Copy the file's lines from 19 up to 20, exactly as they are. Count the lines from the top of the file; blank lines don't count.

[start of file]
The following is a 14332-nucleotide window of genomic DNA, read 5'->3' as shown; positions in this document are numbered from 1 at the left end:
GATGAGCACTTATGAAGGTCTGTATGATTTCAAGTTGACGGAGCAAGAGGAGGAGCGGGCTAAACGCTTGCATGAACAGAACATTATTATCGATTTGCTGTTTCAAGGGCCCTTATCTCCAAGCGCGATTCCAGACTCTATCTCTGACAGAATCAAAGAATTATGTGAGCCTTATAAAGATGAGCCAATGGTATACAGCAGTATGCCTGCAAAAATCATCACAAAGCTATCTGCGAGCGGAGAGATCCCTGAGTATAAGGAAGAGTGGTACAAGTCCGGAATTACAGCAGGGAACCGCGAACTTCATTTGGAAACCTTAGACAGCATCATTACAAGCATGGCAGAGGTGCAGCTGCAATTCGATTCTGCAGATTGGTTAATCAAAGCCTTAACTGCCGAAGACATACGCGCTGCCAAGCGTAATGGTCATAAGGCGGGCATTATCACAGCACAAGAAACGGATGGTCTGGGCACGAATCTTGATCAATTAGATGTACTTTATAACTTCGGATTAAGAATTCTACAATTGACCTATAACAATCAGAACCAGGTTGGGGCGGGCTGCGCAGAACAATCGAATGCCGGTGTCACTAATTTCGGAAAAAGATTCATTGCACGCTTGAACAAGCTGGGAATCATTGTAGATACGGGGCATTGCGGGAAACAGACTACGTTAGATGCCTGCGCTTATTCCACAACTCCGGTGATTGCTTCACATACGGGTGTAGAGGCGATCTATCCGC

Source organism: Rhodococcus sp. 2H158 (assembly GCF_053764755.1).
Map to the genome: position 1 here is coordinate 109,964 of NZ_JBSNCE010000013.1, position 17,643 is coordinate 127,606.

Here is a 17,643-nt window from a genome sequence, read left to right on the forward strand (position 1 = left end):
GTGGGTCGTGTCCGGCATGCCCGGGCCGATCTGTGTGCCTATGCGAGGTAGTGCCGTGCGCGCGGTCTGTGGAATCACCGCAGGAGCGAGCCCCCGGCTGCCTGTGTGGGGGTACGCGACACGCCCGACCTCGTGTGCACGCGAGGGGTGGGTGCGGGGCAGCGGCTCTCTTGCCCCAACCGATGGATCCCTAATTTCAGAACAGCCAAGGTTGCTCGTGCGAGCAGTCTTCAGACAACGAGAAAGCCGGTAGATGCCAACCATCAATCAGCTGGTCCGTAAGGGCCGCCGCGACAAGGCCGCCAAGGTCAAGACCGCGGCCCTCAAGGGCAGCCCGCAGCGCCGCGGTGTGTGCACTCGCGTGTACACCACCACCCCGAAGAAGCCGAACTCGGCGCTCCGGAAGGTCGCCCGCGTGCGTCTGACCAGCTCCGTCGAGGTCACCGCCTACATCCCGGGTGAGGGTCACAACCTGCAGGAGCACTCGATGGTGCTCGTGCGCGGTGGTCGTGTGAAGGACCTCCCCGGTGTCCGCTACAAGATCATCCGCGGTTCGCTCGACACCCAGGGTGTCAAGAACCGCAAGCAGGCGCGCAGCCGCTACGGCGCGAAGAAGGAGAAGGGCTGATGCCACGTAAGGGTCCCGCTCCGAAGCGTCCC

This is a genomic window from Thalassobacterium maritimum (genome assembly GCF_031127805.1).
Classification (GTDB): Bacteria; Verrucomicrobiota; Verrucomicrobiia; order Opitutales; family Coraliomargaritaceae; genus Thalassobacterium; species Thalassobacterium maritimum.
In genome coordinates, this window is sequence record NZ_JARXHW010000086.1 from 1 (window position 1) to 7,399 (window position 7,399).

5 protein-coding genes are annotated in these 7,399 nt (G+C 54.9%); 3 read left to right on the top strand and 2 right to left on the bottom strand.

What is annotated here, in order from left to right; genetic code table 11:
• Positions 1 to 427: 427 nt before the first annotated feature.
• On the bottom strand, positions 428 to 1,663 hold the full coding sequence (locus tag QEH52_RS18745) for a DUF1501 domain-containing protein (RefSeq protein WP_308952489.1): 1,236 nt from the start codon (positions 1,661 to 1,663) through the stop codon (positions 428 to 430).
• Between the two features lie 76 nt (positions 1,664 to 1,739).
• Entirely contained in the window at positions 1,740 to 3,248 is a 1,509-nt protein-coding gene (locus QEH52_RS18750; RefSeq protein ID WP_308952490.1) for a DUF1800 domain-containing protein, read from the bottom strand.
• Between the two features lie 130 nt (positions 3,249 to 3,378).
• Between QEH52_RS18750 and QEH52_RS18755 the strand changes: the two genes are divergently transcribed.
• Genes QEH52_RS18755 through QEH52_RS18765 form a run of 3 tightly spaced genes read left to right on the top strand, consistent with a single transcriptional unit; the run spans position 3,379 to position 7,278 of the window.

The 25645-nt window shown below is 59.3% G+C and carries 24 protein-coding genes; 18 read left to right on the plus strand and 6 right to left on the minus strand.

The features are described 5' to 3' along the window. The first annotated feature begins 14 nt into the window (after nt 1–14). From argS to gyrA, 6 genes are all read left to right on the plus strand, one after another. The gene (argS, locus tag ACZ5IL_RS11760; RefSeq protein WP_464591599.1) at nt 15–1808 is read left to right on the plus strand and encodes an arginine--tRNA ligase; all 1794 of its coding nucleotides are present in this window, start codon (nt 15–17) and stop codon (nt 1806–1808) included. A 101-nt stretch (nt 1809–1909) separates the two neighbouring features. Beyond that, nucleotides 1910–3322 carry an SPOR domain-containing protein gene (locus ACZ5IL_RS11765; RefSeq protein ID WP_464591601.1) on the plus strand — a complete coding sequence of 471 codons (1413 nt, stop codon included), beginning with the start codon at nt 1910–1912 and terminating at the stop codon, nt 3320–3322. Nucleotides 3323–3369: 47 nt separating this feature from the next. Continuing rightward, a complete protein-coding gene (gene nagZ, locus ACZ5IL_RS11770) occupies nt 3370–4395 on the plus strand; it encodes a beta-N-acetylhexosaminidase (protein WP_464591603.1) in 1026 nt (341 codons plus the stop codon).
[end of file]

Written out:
The 25645-nt window shown below is 59.3% G+C and carries 24 protein-coding genes; 18 read left to right on the plus strand and 6 right to left on the minus strand.

The features are described 5' to 3' along the window. The first annotated feature begins 14 nt into the window (after nt 1–14). From argS to gyrA, 6 genes are all read left to right on the plus strand, one after another. The gene (argS, locus tag ACZ5IL_RS11760; RefSeq protein WP_464591599.1) at nt 15–1808 is read left to right on the plus strand and encodes an arginine--tRNA ligase; all 1794 of its coding nucleotides are present in this window, start codon (nt 15–17) and stop codon (nt 1806–1808) included. A 101-nt stretch (nt 1809–1909) separates the two neighbouring features. Beyond that, nucleotides 1910–3322 carry an SPOR domain-containing protein gene (locus ACZ5IL_RS11765; RefSeq protein ID WP_464591601.1) on the plus strand — a complete coding sequence of 471 codons (1413 nt, stop codon included), beginning with the start codon at nt 1910–1912 and terminating at the stop codon, nt 3320–3322. Nucleotides 3323–3369: 47 nt separating this feature from the next. Continuing rightward, a complete protein-coding gene (gene nagZ, locus ACZ5IL_RS11770) occupies nt 3370–4395 on the plus strand; it encodes a beta-N-acetylhexosaminidase (protein WP_464591603.1) in 1026 nt (341 codons plus the stop codon).